JIM BRUNZELL III

saturday

SAGRADA: THE MYSTERY OF CREATION

11:05 a.m.; also 6:30 p.m. April 13 (Switzerland)

The never-ending construction of one of the Western world’s greatest modern wonders, the towering fantasy cathedral La Sagrada Familia in Barcelona, has potential to yield a new and fascinating story with each turn of its vertigo-inducing winding staircases. The grand final dream of eccentric visionary architect Gaudi, the century-old project is a noble testament to the wishes of Barcelona’s favorite son. But the only mystery here is why, even for architecture geeks, this documentary is duller than watching stucco dry. (89 min.)

KRISTIN TILLOTSON

Ilo Ilo

⋆⋆⋆½

1:05 p.m.; also 4:40 p.m. April 17 (Singapore)

Mike Leigh fans will love the heart-tugging mix of domestic drama and humor in writer/director Anthony Chen’s feature debut, which won the Camera d’Or at Cannes. Set in Singapore, it’s a kitchen-sink chamber quartet featuring a hard-pressed middle-class couple, their bright but bratty young son and a Filipina woman they hire to help out. Rich with precisely observed detail, the film elicits sympathy but never pity for its characters — especially the pregnant mom, who becomes jealous of the growing bond between her troubled boy and the plucky maid he calls “Auntie Terry.” Young actor Koh Jia Ler’s brave performance recalls “The 400 Blows,” he’s that great. (96 min.)

TIM CAMPBELL

Waltz for Monica

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5:05 p.m.; also 4:15 p.m. Wed. (Sweden)

Stylish and sexy, “Waltz for Monica” is a biopic about the late Swedish jazz singer and actress Monica Zetterlund (radiant Edda Magnason), tracing her trajectory from small-town telephone switchboard operator to troubled star in the early 1960s. A gig singing jazz standards in New York City ends in failure after a racist audience reaction to the beautiful blonde’s appearance with a black male trio, but leads to an encounter with Ella Fitzgerald, who advises Monica to sing about her own life. Back in Sweden, she starts performing in her native tongue, winning fans and fame. “Waltz” flirts with “Behind the Music” territory but stays engaging. (111 min.)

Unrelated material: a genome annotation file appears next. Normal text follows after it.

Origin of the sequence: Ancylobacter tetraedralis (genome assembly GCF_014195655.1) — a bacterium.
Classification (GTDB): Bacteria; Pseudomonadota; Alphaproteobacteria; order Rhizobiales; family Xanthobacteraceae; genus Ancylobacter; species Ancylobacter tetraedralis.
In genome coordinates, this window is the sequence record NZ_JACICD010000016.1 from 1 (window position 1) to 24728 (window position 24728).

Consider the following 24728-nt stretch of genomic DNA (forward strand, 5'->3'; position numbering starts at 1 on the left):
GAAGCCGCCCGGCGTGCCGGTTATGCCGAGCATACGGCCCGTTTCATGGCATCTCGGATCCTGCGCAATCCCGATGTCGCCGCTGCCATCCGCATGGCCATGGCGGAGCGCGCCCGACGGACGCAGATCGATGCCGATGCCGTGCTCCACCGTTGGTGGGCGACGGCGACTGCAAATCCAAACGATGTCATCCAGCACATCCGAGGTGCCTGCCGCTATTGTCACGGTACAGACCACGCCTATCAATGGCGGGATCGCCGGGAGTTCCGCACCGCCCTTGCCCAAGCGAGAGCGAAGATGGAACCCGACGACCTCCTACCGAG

Marci Schmitt

COHERENCE

⋆⋆½

7 p.m.; also 7:10 p.m. Sun. (USA)

Writer/director James Ward Byrkit’s sci-fi mystery is mystifying and frustrating. Four couples meet for a dinner party. Later that evening, a comet flies across the sky, the power goes out and weird and unsettling things begin to happen. Seeing a lone house down the street with its lights on, two men leave to call for help. When they return, even stranger revelations occur. Byrkit’s story has plenty of twists and turns before losing credibility and momentum. An unsatisfactory conclusion ruins an engaging and promising idea. (89 min.)

JIM BRUNZELL III

UGLY

⋆⋆½

7:35 p.m.; also 9:20 p.m. Tue. (India)